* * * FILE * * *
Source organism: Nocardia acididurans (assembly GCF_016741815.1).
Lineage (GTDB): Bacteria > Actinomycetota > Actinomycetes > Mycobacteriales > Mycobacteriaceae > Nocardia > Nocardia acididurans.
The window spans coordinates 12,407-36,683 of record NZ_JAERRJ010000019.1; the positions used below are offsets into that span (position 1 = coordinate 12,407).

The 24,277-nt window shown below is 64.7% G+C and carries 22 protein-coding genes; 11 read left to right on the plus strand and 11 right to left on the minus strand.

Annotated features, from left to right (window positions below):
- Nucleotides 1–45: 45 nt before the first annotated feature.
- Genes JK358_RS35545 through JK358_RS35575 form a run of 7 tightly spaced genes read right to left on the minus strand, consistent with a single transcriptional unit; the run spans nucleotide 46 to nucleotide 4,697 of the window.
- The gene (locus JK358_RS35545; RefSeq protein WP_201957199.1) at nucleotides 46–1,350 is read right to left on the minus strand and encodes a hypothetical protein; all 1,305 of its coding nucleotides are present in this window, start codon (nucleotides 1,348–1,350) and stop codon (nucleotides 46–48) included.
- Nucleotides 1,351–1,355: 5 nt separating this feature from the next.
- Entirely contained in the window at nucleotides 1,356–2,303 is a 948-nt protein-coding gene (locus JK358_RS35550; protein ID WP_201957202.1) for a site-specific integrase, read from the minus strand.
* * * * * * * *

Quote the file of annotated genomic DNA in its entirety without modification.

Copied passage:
Source organism: Nocardia acididurans (assembly GCF_016741815.1).
Lineage (GTDB): Bacteria > Actinomycetota > Actinomycetes > Mycobacteriales > Mycobacteriaceae > Nocardia > Nocardia acididurans.
The window spans coordinates 12,407-36,683 of record NZ_JAERRJ010000019.1; the positions used below are offsets into that span (position 1 = coordinate 12,407).

The 24,277-nt window shown below is 64.7% G+C and carries 22 protein-coding genes; 11 read left to right on the plus strand and 11 right to left on the minus strand.

Annotated features, from left to right (window positions below):
- Nucleotides 1–45: 45 nt before the first annotated feature.
- Genes JK358_RS35545 through JK358_RS35575 form a run of 7 tightly spaced genes read right to left on the minus strand, consistent with a single transcriptional unit; the run spans nucleotide 46 to nucleotide 4,697 of the window.
- The gene (locus JK358_RS35545; RefSeq protein WP_201957199.1) at nucleotides 46–1,350 is read right to left on the minus strand and encodes a hypothetical protein; all 1,305 of its coding nucleotides are present in this window, start codon (nucleotides 1,348–1,350) and stop codon (nucleotides 46–48) included.
- Nucleotides 1,351–1,355: 5 nt separating this feature from the next.
- Entirely contained in the window at nucleotides 1,356–2,303 is a 948-nt protein-coding gene (locus JK358_RS35550; protein ID WP_201957202.1) for a site-specific integrase, read from the minus strand.